The experimental materials consisted of auditory and visual stimuli. The latter were pairs of pictures with high- and low-frequency names. The pictures were a subset of Rossion and Pourtois' colored versions of a standardized picture set [22], [23], and were normed for (lemma) frequency, visual complexity, and familiarity. Two groups of 16 pictures were generated: 16 HF pictures (mean name frequency 300 occurrences per million in the CELEX database [24]; range 153–796) and 16 LF pictures (mean name frequency 5.29; range 0.22–9.89). Each of the LF pictures was blurred with an image processor using a radius setting of 15 pixels. The resulting LF blurred pictures were paired four times with the HF pictures (never in the same combinations), resulting in 64 picture pairs (see (2) for a list of pictures used). Three pairs of mid-frequency items (lamp-cake, clock-knife, wheel-cow) were used for practice trials at the start of the experiment. No picture depicted a word that started with a vowel (because this would be preceded by thee in an instruction, which could be confused with a disfluency), and no pair of pictures represented words that began with the same phoneme, or had semantic overlap. Each individual picture was on the left of the screen for two of the four times it appeared, and on the right for the remainder. It was a target twice: once each for a late um and an early um instruction, once on each side of the screen.

(2a) Pictures in the difficult (LF) condition: broom; clown; flute; frog; harp; kite; peach; pear; rake; saw; skunk; sledge; snail; spool; swan; vase.

(2b) Pictures in the easy (HF) condition: bed; book; car; church; door; dress; fish; foot; hair; hand; heart; house; leg; mouth; sun; tree.

The auditory stimuli consisted of instructions to press a button corresponding to a particular picture. They were always of the form now press the button for the um <target>, please (delay [late um] condition) and now press the um button for the <target>, please (control [early um] condition). There were two versions of each instruction for each picture in the set of 32: one containing a late um and one containing an early um one. This resulted in 64 utterances in total.

To make the recordings, a female native speaker of English read a list with each target item embedded in the template instruction sentence (see above). After the recording, all target items were removed from their original contexts, together with the word please which followed them, and spliced into one version of the carrier sentence which had not originally included any of the target items. This resulted in a set of 32 fluent instructions, for each of which the target word onset was exactly 1219 ms after the utterance onset. To create the delay (late um) and control (early um) instructions, the speaker was asked to read a number of instructions referring to low-frequency items, inserting an um “as naturally as possible”.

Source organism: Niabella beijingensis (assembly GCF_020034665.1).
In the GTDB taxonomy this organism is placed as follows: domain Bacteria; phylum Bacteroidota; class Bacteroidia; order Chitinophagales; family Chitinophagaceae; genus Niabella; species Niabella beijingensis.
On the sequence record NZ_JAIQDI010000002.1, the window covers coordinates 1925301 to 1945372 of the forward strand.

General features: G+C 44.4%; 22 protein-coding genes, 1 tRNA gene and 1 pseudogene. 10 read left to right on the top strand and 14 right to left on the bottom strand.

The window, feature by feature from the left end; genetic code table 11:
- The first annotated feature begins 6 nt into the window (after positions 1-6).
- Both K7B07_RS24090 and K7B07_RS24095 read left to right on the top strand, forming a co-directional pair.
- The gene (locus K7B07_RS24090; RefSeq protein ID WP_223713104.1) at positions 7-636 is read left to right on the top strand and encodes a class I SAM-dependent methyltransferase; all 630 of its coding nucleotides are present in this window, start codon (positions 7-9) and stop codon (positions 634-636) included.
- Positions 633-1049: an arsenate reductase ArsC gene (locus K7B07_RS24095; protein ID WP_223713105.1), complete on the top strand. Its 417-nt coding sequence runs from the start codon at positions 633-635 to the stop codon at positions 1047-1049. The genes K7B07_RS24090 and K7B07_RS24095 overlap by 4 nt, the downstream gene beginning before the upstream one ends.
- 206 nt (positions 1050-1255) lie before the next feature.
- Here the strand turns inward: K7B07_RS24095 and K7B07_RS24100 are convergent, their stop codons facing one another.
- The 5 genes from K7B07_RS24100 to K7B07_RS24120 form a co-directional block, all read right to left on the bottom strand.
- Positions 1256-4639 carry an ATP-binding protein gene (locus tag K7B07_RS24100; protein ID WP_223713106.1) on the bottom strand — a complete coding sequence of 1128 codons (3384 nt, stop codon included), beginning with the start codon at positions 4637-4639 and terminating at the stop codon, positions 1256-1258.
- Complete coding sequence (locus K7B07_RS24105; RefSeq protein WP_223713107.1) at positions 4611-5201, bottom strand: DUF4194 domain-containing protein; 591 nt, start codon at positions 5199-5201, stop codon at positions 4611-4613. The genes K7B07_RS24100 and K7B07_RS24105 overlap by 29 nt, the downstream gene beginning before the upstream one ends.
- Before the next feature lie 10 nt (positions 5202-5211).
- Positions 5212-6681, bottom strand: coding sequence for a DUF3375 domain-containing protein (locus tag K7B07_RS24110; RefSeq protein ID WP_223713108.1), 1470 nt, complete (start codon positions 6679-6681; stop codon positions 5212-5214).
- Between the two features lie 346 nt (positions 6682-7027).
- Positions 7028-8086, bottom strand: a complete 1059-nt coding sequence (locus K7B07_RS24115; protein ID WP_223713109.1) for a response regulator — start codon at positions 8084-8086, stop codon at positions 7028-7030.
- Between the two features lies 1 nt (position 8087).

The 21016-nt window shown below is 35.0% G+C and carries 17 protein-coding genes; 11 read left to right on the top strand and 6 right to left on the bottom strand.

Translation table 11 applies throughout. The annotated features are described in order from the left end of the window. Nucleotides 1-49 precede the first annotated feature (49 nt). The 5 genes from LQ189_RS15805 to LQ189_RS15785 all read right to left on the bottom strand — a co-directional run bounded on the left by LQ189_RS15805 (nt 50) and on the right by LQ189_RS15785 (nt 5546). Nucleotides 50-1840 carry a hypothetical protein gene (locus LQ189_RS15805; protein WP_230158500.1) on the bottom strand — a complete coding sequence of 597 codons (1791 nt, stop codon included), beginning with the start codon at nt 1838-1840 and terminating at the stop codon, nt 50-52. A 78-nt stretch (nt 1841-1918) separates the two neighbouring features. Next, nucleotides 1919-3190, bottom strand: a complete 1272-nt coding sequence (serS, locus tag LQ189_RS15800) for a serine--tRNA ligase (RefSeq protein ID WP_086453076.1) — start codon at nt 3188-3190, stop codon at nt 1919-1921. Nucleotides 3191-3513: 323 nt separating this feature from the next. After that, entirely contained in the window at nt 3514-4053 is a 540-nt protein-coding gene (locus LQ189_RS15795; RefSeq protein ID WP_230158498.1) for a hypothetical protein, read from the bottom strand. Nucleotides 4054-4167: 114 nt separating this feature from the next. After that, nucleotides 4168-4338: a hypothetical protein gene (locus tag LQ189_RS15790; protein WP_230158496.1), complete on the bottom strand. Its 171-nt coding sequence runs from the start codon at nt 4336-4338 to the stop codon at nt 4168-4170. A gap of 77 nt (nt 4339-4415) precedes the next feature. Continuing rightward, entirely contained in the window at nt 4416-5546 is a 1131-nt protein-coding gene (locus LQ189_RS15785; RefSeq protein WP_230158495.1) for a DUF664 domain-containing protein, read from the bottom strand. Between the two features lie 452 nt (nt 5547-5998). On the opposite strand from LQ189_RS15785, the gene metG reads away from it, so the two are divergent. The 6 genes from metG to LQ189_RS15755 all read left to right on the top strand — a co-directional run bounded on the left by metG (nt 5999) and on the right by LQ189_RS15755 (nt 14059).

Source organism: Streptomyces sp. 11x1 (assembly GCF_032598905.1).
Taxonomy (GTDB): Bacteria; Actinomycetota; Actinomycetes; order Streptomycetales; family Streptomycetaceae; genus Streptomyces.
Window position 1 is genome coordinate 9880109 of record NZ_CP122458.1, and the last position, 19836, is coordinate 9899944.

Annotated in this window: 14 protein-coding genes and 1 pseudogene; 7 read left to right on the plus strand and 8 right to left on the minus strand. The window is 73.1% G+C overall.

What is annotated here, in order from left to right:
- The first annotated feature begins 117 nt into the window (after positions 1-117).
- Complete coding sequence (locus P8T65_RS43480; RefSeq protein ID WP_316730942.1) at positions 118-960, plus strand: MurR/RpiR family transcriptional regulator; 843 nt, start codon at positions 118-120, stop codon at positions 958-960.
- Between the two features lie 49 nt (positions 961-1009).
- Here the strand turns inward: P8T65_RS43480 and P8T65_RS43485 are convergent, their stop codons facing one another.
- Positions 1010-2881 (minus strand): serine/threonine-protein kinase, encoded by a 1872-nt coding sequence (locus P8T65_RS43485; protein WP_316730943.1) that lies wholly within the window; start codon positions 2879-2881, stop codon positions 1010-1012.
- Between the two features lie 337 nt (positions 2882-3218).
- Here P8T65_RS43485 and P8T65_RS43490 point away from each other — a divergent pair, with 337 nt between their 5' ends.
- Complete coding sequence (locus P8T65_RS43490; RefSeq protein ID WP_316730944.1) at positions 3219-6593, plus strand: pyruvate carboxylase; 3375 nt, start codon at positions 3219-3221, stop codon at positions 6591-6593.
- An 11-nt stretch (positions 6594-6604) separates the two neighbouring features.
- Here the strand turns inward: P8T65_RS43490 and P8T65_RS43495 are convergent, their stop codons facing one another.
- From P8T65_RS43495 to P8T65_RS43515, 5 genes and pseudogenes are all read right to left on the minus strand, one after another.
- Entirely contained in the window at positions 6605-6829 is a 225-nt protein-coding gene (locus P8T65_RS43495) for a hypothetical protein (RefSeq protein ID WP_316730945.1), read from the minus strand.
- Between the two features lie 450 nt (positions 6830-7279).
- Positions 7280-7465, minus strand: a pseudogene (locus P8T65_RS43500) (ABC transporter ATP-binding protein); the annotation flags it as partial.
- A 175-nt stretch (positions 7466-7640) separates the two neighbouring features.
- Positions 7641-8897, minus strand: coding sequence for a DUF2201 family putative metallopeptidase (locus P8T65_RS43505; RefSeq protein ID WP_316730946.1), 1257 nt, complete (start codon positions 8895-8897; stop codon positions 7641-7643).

For Experiment 1, the single um that we judged the most natural was selected, and was spliced into two copies of the fluent instructions, immediately before the target word (delay condition) for the first copy, and immediately before the word button (control condition) for the second copy. The um in each sentence was 1078 ms long. For Experiment 2, the ums were replaced with silences of the same length, resulting in auditory stimuli with a 1078 ms silence before the word button in the control condition, or before the target in the delay condition. For Experiment 3, each um in the materials used for Experiment 1 was replaced with a sine wave tone of exactly the same duration. The frequency of the tone (400 Hz) was chosen to approximate the baseline frequency of the recorded speaker. Finally, each recording was converted to a 16-bit 22050 Hz WAV file, for use with E-Prime experimental software.


Participants were tested individually in a quiet room. They were informed that they were participating in an experiment on sentence comprehension, and that they would be listening to a series of recordings of a speaker giving instructions as fast as possible. The aim of the study was purportedly to establish how easy it is to follow instructions given in stressful situations. This minor deception was necessary to justify the disfluencies in the study. Participants were instructed that they would be presented with a series of displays of picture pairs. Each pair would be accompanied by instructions to press the button corresponding to a given object. Participants had a 5-button response-box in front of them: If the picture referred to was on the right, they were to press the rightmost button; if on the left, the leftmost button. It was stressed that they should respond as quickly as possible, without losing accuracy.

Prior to the experiment, three practice items allowed the participants to familiarize themselves with the procedure, and to adjust the volume on the headphones they wore to hear the instructions. The practice session was identical to the experimental session in all respects bar one: The 3 practice items were always presented in a fixed sequence, whereas the presentation order of the 64 experimental items was randomized.

In the practice session as well as in the experiment proper, each display of a picture pair was preceded by a ‘+’, which remained on the screen for 200 ms, to signal that a new pair of pictures was about to come up. The pictures followed this display immediately. At the same time as the pictures appeared, the corresponding instruction was played. Each instruction was played in full, regardless of whether or not a button had been pressed before it ended. The instructions always finished before the pictures were removed, 4 seconds after onset. Once each trial had finished, the screen was blanked, and the next trial began with a ‘+’ after a 250 ms pause. The time between the onset of the instruction and the corresponding button press was recorded for each correct response. Prior to analysis, all correct reaction times were converted to times relative to the target onset. Since each um, silence, or tone was 1078 ms long, in all experiments the target onset in both conditions occurred 2297 ms after the utterance onset, and 2297 ms was accordingly subtracted from all recorded latencies.